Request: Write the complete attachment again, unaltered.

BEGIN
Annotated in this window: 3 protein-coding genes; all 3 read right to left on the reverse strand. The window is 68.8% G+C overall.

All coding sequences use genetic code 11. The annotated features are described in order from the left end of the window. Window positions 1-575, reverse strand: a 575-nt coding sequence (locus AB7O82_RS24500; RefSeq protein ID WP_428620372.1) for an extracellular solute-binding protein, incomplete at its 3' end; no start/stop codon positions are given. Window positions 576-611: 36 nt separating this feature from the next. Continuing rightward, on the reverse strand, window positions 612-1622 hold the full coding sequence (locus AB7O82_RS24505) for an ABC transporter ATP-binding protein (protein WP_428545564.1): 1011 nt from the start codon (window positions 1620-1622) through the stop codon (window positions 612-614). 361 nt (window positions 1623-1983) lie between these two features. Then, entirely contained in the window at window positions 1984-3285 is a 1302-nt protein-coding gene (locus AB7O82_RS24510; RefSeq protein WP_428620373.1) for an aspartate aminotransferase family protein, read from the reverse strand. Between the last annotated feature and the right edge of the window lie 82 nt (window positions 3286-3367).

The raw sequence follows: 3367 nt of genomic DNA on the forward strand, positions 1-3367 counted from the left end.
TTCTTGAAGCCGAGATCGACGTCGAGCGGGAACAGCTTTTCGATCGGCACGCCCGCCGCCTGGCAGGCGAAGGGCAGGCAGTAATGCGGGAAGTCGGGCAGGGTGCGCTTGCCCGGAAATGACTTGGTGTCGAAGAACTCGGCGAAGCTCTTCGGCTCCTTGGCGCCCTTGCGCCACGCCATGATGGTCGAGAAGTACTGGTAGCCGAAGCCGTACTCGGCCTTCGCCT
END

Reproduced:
Annotated in this window: 3 protein-coding genes; all 3 read right to left on the reverse strand. The window is 68.8% G+C overall.

All coding sequences use genetic code 11. The annotated features are described in order from the left end of the window. Window positions 1-575, reverse strand: a 575-nt coding sequence (locus AB7O82_RS24500; RefSeq protein ID WP_428620372.1) for an extracellular solute-binding protein, incomplete at its 3' end; no start/stop codon positions are given. Window positions 576-611: 36 nt separating this feature from the next. Continuing rightward, on the reverse strand, window positions 612-1622 hold the full coding sequence (locus AB7O82_RS24505) for an ABC transporter ATP-binding protein (protein WP_428545564.1): 1011 nt from the start codon (window positions 1620-1622) through the stop codon (window positions 612-614). 361 nt (window positions 1623-1983) lie between these two features. Then, entirely contained in the window at window positions 1984-3285 is a 1302-nt protein-coding gene (locus AB7O82_RS24510; RefSeq protein WP_428620373.1) for an aspartate aminotransferase family protein, read from the reverse strand. Between the last annotated feature and the right edge of the window lie 82 nt (window positions 3286-3367).

The raw sequence follows: 3367 nt of genomic DNA on the forward strand, positions 1-3367 counted from the left end.
TTCTTGAAGCCGAGATCGACGTCGAGCGGGAACAGCTTTTCGATCGGCACGCCCGCCGCCTGGCAGGCGAAGGGCAGGCAGTAATGCGGGAAGTCGGGCAGGGTGCGCTTGCCCGGAAATGACTTGGTGTCGAAGAACTCGGCGAAGCTCTTCGGCTCCTTGGCGCCCTTGCGCCACGCCATGATGGTCGAGAAGTACTGGTAGCCGAAGCCGTACTCGGCCTTCGCCT